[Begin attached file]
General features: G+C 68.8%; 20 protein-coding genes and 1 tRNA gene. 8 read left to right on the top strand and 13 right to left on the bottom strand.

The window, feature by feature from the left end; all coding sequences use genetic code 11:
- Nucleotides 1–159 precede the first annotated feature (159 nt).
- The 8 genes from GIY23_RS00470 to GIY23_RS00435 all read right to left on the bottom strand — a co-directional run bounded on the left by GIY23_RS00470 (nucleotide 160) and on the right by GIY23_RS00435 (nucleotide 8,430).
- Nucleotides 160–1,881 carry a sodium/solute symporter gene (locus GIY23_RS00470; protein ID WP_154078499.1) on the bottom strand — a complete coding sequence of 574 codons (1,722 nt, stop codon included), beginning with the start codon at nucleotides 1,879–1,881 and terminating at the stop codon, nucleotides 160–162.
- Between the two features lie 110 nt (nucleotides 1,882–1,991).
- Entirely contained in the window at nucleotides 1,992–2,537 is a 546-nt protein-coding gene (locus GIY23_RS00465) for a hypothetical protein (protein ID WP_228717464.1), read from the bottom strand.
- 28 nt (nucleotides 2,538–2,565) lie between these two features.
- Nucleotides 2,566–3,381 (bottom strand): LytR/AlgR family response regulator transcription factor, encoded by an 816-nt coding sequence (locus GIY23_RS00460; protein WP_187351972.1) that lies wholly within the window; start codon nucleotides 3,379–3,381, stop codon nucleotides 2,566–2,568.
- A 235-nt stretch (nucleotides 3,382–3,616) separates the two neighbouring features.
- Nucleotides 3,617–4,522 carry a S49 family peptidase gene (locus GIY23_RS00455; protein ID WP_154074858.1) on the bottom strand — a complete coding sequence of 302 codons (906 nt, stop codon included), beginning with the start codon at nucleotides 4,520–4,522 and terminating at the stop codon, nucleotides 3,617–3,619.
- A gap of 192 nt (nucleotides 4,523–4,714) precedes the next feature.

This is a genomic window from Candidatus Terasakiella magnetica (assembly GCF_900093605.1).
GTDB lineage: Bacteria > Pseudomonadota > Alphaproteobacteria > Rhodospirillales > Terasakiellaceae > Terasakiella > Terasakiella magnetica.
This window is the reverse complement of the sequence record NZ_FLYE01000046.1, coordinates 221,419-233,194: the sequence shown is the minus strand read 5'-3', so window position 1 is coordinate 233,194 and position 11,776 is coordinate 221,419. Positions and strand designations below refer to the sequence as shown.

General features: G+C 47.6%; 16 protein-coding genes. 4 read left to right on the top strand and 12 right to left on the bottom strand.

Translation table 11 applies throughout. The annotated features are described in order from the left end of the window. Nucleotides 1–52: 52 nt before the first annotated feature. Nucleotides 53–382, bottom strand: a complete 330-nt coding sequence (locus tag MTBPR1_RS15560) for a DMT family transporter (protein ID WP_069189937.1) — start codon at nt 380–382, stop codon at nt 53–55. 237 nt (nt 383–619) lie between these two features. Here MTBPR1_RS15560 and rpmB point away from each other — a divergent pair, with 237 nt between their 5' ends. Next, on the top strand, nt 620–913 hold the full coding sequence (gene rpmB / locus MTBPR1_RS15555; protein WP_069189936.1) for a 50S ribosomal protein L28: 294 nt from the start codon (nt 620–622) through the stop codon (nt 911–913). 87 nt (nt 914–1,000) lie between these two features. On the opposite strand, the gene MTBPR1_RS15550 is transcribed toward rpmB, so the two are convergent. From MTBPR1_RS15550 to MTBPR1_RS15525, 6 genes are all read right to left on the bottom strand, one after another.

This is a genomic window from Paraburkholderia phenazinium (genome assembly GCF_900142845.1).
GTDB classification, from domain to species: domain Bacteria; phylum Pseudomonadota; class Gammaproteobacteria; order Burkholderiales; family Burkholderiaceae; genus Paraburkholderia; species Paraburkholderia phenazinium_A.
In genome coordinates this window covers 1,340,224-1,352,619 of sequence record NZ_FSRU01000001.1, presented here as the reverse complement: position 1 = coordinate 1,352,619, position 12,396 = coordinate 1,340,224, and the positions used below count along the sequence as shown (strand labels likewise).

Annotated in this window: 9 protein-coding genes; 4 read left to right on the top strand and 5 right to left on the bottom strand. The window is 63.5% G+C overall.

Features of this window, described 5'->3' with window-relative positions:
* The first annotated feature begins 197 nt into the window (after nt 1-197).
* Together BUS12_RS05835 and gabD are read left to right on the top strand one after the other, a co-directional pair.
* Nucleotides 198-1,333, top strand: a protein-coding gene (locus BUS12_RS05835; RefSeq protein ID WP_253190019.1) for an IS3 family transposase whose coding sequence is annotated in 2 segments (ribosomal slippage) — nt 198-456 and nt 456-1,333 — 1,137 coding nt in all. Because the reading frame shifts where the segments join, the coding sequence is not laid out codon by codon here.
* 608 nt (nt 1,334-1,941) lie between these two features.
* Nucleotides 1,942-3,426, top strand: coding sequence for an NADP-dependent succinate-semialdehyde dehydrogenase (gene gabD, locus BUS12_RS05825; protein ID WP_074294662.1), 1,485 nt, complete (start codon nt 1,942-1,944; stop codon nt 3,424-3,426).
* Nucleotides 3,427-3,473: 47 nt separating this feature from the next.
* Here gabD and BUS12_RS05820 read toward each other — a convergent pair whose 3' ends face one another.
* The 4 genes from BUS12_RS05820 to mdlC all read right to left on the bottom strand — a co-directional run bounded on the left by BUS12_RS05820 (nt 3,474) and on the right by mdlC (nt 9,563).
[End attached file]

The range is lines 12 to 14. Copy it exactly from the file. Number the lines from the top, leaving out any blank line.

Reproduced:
- A gap of 192 nt (nucleotides 4,523–4,714) precedes the next feature.

This is a genomic window from Candidatus Terasakiella magnetica (assembly GCF_900093605.1).
GTDB lineage: Bacteria > Pseudomonadota > Alphaproteobacteria > Rhodospirillales > Terasakiellaceae > Terasakiella > Terasakiella magnetica.